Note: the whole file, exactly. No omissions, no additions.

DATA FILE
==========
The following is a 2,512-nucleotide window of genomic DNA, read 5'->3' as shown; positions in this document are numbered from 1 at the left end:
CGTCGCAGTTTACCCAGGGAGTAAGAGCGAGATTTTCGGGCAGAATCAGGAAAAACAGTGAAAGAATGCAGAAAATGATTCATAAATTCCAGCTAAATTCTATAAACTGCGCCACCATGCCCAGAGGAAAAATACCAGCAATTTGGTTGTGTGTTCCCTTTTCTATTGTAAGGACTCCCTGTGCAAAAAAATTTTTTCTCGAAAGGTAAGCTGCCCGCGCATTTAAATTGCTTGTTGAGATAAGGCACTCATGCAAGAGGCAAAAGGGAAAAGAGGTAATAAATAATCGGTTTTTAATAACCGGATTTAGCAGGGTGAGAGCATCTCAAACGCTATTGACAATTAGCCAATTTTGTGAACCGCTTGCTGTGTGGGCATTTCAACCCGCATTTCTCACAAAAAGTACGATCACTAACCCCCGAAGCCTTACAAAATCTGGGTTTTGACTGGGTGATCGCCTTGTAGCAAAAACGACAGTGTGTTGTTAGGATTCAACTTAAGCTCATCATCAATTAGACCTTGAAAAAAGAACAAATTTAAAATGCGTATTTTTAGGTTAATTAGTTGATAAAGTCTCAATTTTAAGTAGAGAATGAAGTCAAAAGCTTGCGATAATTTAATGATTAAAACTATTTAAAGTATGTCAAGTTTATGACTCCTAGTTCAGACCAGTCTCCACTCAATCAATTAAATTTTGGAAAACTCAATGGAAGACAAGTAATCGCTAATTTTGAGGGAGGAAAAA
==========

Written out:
The following is a 2,512-nucleotide window of genomic DNA, read 5'->3' as shown; positions in this document are numbered from 1 at the left end:
CGTCGCAGTTTACCCAGGGAGTAAGAGCGAGATTTTCGGGCAGAATCAGGAAAAACAGTGAAAGAATGCAGAAAATGATTCATAAATTCCAGCTAAATTCTATAAACTGCGCCACCATGCCCAGAGGAAAAATACCAGCAATTTGGTTGTGTGTTCCCTTTTCTATTGTAAGGACTCCCTGTGCAAAAAAATTTTTTCTCGAAAGGTAAGCTGCCCGCGCATTTAAATTGCTTGTTGAGATAAGGCACTCATGCAAGAGGCAAAAGGGAAAAGAGGTAATAAATAATCGGTTTTTAATAACCGGATTTAGCAGGGTGAGAGCATCTCAAACGCTATTGACAATTAGCCAATTTTGTGAACCGCTTGCTGTGTGGGCATTTCAACCCGCATTTCTCACAAAAAGTACGATCACTAACCCCCGAAGCCTTACAAAATCTGGGTTTTGACTGGGTGATCGCCTTGTAGCAAAAACGACAGTGTGTTGTTAGGATTCAACTTAAGCTCATCATCAATTAGACCTTGAAAAAAGAACAAATTTAAAATGCGTATTTTTAGGTTAATTAGTTGATAAAGTCTCAATTTTAAGTAGAGAATGAAGTCAAAAGCTTGCGATAATTTAATGATTAAAACTATTTAAAGTATGTCAAGTTTATGACTCCTAGTTCAGACCAGTCTCCACTCAATCAATTAAATTTTGGAAAACTCAATGGAAGACAAGTAATCGCTAATTTTGAGGGAGGAAAAA